Spring is cleanup time out in the country and often entails quite a bit of heavy work.
It was a harsh winter and the aspens in the hedge row are aging. We lost quite a few and had to clear them out.
At the beginning of the Spring Cleanup, I discovered that my chainsaw wouldn't start. I brought it in for service and now it runs like a charm.
The first thing that must be done is to get it started. The cold start can be a little tricky. You have to set the choke to full. A couple of pulls with that and then switch to half choke and it usually starts right up. Once it is warmed up, you can just turn it on and pull and it starts right up.
There are a lot of fallen trees, but there are also a fair number of standing dead trees. It is important to clean them out so they don't fall and take out healthy trees with them.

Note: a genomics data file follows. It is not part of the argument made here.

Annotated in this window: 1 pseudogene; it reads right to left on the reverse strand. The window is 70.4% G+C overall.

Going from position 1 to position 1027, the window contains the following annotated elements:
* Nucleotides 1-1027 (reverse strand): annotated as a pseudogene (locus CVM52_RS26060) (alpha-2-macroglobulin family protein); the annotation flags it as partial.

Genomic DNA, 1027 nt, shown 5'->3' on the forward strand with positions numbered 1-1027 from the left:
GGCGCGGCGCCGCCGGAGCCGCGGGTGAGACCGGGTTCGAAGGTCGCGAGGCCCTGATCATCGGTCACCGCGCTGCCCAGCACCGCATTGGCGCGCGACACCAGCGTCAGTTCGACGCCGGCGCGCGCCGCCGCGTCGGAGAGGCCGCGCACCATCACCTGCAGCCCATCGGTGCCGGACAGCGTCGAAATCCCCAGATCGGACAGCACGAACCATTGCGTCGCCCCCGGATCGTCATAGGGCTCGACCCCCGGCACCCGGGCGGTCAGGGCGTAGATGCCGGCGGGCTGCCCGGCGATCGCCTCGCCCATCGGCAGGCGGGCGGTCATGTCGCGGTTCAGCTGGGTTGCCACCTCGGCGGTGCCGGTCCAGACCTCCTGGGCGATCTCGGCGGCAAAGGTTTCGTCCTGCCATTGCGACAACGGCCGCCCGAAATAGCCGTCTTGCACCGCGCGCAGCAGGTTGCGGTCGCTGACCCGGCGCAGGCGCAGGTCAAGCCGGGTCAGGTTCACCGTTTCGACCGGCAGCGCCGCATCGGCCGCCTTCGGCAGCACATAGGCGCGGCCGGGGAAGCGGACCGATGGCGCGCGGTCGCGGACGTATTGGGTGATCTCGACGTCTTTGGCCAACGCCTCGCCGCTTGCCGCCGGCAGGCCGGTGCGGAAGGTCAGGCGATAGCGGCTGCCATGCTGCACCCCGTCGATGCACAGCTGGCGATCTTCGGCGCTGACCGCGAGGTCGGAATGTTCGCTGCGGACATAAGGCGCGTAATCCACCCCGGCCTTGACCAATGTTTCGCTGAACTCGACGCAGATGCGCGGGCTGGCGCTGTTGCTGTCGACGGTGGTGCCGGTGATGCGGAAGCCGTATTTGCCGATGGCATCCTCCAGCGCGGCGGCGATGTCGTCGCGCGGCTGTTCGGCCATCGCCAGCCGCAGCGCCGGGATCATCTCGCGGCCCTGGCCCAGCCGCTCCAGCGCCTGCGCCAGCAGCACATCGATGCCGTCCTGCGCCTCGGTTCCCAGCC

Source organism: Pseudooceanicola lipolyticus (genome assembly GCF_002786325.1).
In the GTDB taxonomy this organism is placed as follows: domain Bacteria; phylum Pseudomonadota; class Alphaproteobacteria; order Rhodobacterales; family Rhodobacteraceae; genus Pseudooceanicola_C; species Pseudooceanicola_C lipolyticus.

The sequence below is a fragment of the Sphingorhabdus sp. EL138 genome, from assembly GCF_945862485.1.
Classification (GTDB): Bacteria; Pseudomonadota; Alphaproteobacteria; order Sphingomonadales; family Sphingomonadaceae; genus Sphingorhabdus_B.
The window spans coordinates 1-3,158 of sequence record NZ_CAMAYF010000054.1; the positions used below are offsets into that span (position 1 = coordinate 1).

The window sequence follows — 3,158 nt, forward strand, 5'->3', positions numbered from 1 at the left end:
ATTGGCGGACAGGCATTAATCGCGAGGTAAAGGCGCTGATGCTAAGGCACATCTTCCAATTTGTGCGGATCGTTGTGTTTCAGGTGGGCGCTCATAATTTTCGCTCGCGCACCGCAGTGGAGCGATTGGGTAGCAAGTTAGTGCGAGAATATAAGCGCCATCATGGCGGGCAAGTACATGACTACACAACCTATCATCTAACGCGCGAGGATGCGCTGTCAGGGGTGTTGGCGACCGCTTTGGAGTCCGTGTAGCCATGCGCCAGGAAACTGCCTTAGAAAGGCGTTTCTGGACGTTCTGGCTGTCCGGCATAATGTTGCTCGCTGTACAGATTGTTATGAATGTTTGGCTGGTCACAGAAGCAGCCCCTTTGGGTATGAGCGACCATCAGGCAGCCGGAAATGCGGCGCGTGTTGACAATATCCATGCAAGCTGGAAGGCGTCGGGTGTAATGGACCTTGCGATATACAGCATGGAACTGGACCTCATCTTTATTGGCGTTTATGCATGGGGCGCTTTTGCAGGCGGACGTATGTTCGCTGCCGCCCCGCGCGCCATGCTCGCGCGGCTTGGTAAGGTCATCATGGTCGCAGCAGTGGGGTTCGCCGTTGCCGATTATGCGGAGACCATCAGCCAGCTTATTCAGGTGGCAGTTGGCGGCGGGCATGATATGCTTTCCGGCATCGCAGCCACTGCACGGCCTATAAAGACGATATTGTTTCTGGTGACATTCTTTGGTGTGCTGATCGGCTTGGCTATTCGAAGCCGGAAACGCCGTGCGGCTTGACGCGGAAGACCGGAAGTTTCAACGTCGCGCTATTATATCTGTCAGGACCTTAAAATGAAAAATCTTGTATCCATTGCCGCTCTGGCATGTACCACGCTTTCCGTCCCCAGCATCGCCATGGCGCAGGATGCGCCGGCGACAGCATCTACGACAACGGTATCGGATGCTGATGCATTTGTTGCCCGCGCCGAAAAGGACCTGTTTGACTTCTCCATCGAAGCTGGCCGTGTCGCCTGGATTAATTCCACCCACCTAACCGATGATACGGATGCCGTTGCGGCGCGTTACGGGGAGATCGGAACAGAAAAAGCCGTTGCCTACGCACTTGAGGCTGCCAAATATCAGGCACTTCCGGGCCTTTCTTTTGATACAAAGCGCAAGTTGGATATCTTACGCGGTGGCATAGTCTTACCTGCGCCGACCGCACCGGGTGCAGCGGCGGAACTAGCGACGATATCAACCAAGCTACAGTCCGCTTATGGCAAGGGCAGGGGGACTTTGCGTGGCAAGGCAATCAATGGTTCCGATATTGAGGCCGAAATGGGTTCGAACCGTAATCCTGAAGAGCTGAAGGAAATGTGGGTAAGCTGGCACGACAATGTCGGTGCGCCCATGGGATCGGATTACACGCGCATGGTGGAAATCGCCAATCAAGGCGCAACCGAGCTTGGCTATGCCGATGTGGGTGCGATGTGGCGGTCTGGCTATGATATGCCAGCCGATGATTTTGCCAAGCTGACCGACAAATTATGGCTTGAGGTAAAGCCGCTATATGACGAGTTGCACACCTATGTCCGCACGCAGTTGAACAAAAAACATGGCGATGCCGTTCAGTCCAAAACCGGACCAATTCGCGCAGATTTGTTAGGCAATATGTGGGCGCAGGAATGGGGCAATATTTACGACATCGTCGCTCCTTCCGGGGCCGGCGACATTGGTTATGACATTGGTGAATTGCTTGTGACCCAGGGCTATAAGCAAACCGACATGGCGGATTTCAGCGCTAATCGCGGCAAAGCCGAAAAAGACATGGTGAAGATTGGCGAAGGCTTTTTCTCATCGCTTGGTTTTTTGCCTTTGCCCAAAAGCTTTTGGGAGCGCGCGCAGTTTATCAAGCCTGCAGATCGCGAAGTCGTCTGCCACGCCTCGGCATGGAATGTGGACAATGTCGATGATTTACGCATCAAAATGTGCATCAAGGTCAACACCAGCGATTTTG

In order to control the direction of the fall, I choose where I cut carefully. First, I make a horizontal cut about halfway through.
Then I make an angle cut to take out a wedge of wood on the side to control the direction of the fall.
Finally, I make a shallow cut on the opposite side. This allows me to push the tree over in the direction I want it to fall.
Once the tree is down, I cut it up into manageable sections. I will lay it across another log to facilitate the cut. I do this for two reasons.
First, you don't want the chainsaw blade to spin in the dirt and rocks. This will dull the blade very fast.
Second, when the cut goes through you want the two halves to fall apart rather than pinching together which would trap and possibly damage the blade.
Once the logs are cut up into manageable pieces, we load them up on the back of the Gator to haul away.
This tree has been dead for a while. As you can see, the insides are hollow.
All images copyright © Thomas A. Diakun